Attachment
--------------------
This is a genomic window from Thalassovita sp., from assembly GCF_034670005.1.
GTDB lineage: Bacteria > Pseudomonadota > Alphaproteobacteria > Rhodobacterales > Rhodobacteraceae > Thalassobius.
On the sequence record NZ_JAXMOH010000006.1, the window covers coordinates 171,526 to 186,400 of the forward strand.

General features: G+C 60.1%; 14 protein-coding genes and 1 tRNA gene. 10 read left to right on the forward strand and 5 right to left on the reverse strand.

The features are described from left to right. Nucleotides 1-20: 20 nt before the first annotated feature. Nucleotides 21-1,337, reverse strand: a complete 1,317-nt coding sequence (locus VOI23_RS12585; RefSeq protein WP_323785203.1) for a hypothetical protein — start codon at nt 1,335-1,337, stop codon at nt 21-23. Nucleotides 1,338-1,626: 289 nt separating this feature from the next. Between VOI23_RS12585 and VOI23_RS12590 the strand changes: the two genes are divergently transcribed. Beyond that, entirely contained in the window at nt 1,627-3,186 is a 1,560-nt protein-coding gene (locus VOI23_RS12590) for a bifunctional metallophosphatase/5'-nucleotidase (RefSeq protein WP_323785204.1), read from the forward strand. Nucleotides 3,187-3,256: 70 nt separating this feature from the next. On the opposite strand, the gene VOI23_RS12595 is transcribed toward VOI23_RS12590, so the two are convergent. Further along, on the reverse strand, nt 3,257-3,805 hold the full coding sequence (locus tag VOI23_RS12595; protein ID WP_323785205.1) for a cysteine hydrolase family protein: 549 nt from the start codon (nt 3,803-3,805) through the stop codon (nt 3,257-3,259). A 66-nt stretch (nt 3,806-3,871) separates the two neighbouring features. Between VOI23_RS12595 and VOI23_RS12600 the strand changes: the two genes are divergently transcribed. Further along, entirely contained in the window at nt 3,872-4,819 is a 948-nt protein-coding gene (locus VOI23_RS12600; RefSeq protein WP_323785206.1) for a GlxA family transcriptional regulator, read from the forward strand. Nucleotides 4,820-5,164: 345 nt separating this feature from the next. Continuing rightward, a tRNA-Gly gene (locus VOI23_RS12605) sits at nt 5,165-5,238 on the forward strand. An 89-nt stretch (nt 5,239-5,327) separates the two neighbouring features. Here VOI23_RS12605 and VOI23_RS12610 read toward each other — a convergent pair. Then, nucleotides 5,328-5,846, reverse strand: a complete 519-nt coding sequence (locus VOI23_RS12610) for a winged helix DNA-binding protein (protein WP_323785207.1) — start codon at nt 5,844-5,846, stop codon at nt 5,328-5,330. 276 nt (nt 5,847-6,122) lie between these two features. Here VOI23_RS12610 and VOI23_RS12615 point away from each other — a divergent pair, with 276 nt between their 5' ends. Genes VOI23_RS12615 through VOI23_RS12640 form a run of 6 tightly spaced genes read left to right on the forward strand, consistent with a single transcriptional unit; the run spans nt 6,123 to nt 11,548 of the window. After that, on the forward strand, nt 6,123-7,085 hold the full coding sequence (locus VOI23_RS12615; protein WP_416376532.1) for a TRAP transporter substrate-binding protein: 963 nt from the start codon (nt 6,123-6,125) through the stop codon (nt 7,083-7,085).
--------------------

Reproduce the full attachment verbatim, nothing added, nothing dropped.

This is a genomic window from Thalassovita sp., from assembly GCF_034670005.1.
GTDB lineage: Bacteria > Pseudomonadota > Alphaproteobacteria > Rhodobacterales > Rhodobacteraceae > Thalassobius.
On the sequence record NZ_JAXMOH010000006.1, the window covers coordinates 171,526 to 186,400 of the forward strand.

General features: G+C 60.1%; 14 protein-coding genes and 1 tRNA gene. 10 read left to right on the forward strand and 5 right to left on the reverse strand.

The features are described from left to right. Nucleotides 1-20: 20 nt before the first annotated feature. Nucleotides 21-1,337, reverse strand: a complete 1,317-nt coding sequence (locus VOI23_RS12585; RefSeq protein WP_323785203.1) for a hypothetical protein — start codon at nt 1,335-1,337, stop codon at nt 21-23. Nucleotides 1,338-1,626: 289 nt separating this feature from the next. Between VOI23_RS12585 and VOI23_RS12590 the strand changes: the two genes are divergently transcribed. Beyond that, entirely contained in the window at nt 1,627-3,186 is a 1,560-nt protein-coding gene (locus VOI23_RS12590) for a bifunctional metallophosphatase/5'-nucleotidase (RefSeq protein WP_323785204.1), read from the forward strand. Nucleotides 3,187-3,256: 70 nt separating this feature from the next. On the opposite strand, the gene VOI23_RS12595 is transcribed toward VOI23_RS12590, so the two are convergent. Further along, on the reverse strand, nt 3,257-3,805 hold the full coding sequence (locus tag VOI23_RS12595; protein ID WP_323785205.1) for a cysteine hydrolase family protein: 549 nt from the start codon (nt 3,803-3,805) through the stop codon (nt 3,257-3,259). A 66-nt stretch (nt 3,806-3,871) separates the two neighbouring features. Between VOI23_RS12595 and VOI23_RS12600 the strand changes: the two genes are divergently transcribed. Further along, entirely contained in the window at nt 3,872-4,819 is a 948-nt protein-coding gene (locus VOI23_RS12600; RefSeq protein WP_323785206.1) for a GlxA family transcriptional regulator, read from the forward strand. Nucleotides 4,820-5,164: 345 nt separating this feature from the next. Continuing rightward, a tRNA-Gly gene (locus VOI23_RS12605) sits at nt 5,165-5,238 on the forward strand. An 89-nt stretch (nt 5,239-5,327) separates the two neighbouring features. Here VOI23_RS12605 and VOI23_RS12610 read toward each other — a convergent pair. Then, nucleotides 5,328-5,846, reverse strand: a complete 519-nt coding sequence (locus VOI23_RS12610) for a winged helix DNA-binding protein (protein WP_323785207.1) — start codon at nt 5,844-5,846, stop codon at nt 5,328-5,330. 276 nt (nt 5,847-6,122) lie between these two features. Here VOI23_RS12610 and VOI23_RS12615 point away from each other — a divergent pair, with 276 nt between their 5' ends. Genes VOI23_RS12615 through VOI23_RS12640 form a run of 6 tightly spaced genes read left to right on the forward strand, consistent with a single transcriptional unit; the run spans nt 6,123 to nt 11,548 of the window. After that, on the forward strand, nt 6,123-7,085 hold the full coding sequence (locus VOI23_RS12615; protein WP_416376532.1) for a TRAP transporter substrate-binding protein: 963 nt from the start codon (nt 6,123-6,125) through the stop codon (nt 7,083-7,085).